According to Johnson, drugs and violence surrounded him in Kirkwood. He and his family moved five times in nine years, all within Kirkwood. Stability was non-existent. He loved his Kirkwood friends and his family. He just knew to survive he had to get out.
So, even while lying on a bed at UT Medical Center in fall 2006, Johnson knew that a part of him was victorious.
"I can't help anybody, including myself, if I live my life always thinking about what I can't do and what I lost," Johnson writes in his book. "I refuse to do that. I live life with the joy of what I've gained so far in my journey."
Even after nerve repair surgery at the Mayo Clinic he was victorious. His arm and shoulder would never be the same, and he was told he would be in the hospital 17 days for recovery. He was discharged after three days.
Johnson says he learned much of his positive outlook and unwavering faith at Tennessee.
"The opportunity to play at Tennessee taught me a lot of lessons in life," Johnson said. "It made me a better man and molded and shaped my character in a lot of different ways I don't think could have happened without the game of football. That's what I try to tell people nowadays, that the game of football is a direct correlation to life.
"I'm blessed to have played at the University of Tennessee and the great tradition that it carries. When I think of Tennessee, I think of a very strong tradition, a great program, a great school. I'm proud that I was able to go to the University of Tennessee."
Ask anyone who was around Johnson during his days at Tennessee, and they'll say they were proud to be around Johnson.
The legacy Johnson left at Tennessee is far-reaching, and that's part of the reason he was named a legend for Saturday's game against the Gamecocks (TV: ESPN2, 7:15 p.m. ET). Others have more impressive statistics -- Johnson's best season was in 2005 with 30 tackles, a sack and eight passes broken up -- but it's his legacy off the field that continues to reach Vols, former, current and future.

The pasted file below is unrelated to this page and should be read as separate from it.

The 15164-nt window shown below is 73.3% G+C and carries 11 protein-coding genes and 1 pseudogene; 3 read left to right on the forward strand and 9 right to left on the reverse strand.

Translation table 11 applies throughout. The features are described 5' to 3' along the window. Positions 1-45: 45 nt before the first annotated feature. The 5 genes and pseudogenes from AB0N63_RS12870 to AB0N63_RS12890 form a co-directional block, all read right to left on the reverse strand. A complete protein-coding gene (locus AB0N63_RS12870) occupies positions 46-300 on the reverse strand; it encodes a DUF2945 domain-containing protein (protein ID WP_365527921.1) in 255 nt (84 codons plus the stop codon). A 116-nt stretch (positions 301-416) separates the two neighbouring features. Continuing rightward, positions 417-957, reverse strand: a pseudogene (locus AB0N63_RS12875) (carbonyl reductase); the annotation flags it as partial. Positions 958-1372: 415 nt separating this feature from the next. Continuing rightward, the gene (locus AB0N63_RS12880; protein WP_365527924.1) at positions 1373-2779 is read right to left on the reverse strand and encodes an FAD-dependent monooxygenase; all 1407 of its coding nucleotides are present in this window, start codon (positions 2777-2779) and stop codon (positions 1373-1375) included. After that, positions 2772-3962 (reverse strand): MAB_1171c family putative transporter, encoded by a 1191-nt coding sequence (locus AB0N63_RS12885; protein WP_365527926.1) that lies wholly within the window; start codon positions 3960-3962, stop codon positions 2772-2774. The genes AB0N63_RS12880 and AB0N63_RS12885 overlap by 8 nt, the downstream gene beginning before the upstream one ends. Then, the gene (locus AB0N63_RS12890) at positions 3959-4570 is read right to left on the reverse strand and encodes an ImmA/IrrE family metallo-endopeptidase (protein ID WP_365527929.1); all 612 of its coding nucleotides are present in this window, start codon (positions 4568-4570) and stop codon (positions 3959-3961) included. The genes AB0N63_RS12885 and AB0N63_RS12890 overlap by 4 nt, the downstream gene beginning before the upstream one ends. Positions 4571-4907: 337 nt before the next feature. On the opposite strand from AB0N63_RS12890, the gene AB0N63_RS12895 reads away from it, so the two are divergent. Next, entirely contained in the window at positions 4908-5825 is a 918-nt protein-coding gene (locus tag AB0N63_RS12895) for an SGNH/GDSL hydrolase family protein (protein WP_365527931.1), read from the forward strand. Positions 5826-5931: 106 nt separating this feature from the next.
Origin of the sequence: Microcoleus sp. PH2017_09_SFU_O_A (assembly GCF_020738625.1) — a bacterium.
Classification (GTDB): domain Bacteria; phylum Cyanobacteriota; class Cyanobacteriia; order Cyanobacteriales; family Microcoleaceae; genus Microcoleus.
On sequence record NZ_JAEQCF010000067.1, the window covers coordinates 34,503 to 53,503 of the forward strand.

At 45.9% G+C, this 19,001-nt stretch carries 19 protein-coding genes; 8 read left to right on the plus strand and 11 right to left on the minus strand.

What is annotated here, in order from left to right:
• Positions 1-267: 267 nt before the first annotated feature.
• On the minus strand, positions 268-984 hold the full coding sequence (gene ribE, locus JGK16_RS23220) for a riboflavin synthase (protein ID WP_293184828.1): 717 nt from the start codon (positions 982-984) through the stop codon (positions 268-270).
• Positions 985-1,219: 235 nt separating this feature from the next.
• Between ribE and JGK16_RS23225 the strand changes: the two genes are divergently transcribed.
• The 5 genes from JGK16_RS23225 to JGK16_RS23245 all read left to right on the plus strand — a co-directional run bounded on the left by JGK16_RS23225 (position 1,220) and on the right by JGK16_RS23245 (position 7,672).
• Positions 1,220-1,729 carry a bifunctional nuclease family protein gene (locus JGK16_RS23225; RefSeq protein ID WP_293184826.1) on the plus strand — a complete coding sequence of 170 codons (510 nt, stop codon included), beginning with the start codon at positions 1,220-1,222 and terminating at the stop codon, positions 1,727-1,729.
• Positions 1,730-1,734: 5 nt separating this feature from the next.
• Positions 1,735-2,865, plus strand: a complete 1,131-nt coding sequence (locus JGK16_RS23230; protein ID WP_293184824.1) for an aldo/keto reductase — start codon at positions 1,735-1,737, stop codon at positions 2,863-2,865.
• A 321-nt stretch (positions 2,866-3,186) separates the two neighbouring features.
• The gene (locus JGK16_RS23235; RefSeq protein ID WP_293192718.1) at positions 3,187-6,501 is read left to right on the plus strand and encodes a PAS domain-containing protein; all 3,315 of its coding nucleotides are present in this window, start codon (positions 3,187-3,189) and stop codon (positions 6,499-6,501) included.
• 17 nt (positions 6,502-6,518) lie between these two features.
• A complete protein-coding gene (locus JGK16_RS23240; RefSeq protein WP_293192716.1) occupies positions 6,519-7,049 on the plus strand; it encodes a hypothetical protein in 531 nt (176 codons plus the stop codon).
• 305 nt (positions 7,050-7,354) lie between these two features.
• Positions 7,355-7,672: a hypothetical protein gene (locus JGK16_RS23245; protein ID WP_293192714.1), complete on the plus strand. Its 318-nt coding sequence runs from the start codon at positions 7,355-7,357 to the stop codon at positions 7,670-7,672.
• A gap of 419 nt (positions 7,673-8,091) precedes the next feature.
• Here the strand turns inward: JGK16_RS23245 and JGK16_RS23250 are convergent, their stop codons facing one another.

Each morning, he sends more than 100 text messages with words of encouragement to old teammates, guys in the NFL, current UT players and even some of youth he mentors in Knoxville and Atlanta.
Johnson's life has been a series of big moments, from when he survived the tough streets of Kirkwood and overcame the odds of signing a football scholarship out of Crim High School, to when he decided to embrace the positive of his career-ending injury rather than focus on the negative.
He's a go-getter, as defined by one of his own poems.
"The GO-GETTERS are known as LEGENDS, not SUPERSTARS," the poem reads.
Johnson is, by all accounts, a legend.
"That's a huge honor that I thank God for," Johnson said. "That's what my life is about, leaving a legacy. That comes in every aspect of my life, not just in the sports arena. It comes with carrying myself like a man with integrity and character. It comes with treating others the way I would like to be treated. It comes with showing other people respect.
"Being a legend of the football game speaks volumes about me and my family and all the things we've been through in our life. It's a big moment."